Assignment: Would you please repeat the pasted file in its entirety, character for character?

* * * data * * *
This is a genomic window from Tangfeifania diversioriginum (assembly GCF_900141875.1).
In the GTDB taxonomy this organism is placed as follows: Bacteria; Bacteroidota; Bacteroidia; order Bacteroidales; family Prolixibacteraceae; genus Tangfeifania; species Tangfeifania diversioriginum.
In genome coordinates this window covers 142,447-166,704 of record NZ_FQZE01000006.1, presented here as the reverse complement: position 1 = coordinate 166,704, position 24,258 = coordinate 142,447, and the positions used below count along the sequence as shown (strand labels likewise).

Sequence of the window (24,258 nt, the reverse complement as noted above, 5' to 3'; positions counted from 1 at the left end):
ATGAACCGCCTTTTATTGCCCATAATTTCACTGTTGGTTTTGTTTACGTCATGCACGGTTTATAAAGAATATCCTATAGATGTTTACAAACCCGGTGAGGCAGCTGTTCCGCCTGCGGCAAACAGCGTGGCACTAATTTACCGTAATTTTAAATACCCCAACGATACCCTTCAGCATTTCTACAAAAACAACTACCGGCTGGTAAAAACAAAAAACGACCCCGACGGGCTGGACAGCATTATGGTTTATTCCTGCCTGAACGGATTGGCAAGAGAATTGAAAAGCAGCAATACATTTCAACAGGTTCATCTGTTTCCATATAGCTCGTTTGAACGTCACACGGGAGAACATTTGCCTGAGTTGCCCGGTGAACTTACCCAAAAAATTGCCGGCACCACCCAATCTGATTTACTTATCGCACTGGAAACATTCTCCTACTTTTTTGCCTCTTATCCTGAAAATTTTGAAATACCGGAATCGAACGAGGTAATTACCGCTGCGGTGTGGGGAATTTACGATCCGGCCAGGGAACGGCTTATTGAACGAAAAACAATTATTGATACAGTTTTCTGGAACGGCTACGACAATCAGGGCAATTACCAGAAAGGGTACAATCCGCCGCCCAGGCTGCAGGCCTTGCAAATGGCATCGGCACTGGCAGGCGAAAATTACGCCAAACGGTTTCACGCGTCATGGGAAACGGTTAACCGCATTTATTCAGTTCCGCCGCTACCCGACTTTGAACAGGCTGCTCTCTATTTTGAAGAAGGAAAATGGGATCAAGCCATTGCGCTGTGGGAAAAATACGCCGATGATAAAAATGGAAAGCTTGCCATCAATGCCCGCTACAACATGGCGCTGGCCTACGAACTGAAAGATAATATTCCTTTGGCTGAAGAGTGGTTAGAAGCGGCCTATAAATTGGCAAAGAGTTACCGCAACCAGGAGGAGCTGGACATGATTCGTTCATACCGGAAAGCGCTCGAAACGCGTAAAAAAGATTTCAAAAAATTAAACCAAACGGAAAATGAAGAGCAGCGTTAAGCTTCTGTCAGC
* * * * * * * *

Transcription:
This is a genomic window from Tangfeifania diversioriginum (assembly GCF_900141875.1).
In the GTDB taxonomy this organism is placed as follows: Bacteria; Bacteroidota; Bacteroidia; order Bacteroidales; family Prolixibacteraceae; genus Tangfeifania; species Tangfeifania diversioriginum.
In genome coordinates this window covers 142,447-166,704 of record NZ_FQZE01000006.1, presented here as the reverse complement: position 1 = coordinate 166,704, position 24,258 = coordinate 142,447, and the positions used below count along the sequence as shown (strand labels likewise).

Sequence of the window (24,258 nt, the reverse complement as noted above, 5' to 3'; positions counted from 1 at the left end):
ATGAACCGCCTTTTATTGCCCATAATTTCACTGTTGGTTTTGTTTACGTCATGCACGGTTTATAAAGAATATCCTATAGATGTTTACAAACCCGGTGAGGCAGCTGTTCCGCCTGCGGCAAACAGCGTGGCACTAATTTACCGTAATTTTAAATACCCCAACGATACCCTTCAGCATTTCTACAAAAACAACTACCGGCTGGTAAAAACAAAAAACGACCCCGACGGGCTGGACAGCATTATGGTTTATTCCTGCCTGAACGGATTGGCAAGAGAATTGAAAAGCAGCAATACATTTCAACAGGTTCATCTGTTTCCATATAGCTCGTTTGAACGTCACACGGGAGAACATTTGCCTGAGTTGCCCGGTGAACTTACCCAAAAAATTGCCGGCACCACCCAATCTGATTTACTTATCGCACTGGAAACATTCTCCTACTTTTTTGCCTCTTATCCTGAAAATTTTGAAATACCGGAATCGAACGAGGTAATTACCGCTGCGGTGTGGGGAATTTACGATCCGGCCAGGGAACGGCTTATTGAACGAAAAACAATTATTGATACAGTTTTCTGGAACGGCTACGACAATCAGGGCAATTACCAGAAAGGGTACAATCCGCCGCCCAGGCTGCAGGCCTTGCAAATGGCATCGGCACTGGCAGGCGAAAATTACGCCAAACGGTTTCACGCGTCATGGGAAACGGTTAACCGCATTTATTCAGTTCCGCCGCTACCCGACTTTGAACAGGCTGCTCTCTATTTTGAAGAAGGAAAATGGGATCAAGCCATTGCGCTGTGGGAAAAATACGCCGATGATAAAAATGGAAAGCTTGCCATCAATGCCCGCTACAACATGGCGCTGGCCTACGAACTGAAAGATAATATTCCTTTGGCTGAAGAGTGGTTAGAAGCGGCCTATAAATTGGCAAAGAGTTACCGCAACCAGGAGGAGCTGGACATGATTCGTTCATACCGGAAAGCGCTCGAAACGCGTAAAAAAGATTTCAAAAAATTAAACCAAACGGAAAATGAAGAGCAGCGTTAAGCTTCTGTCAGC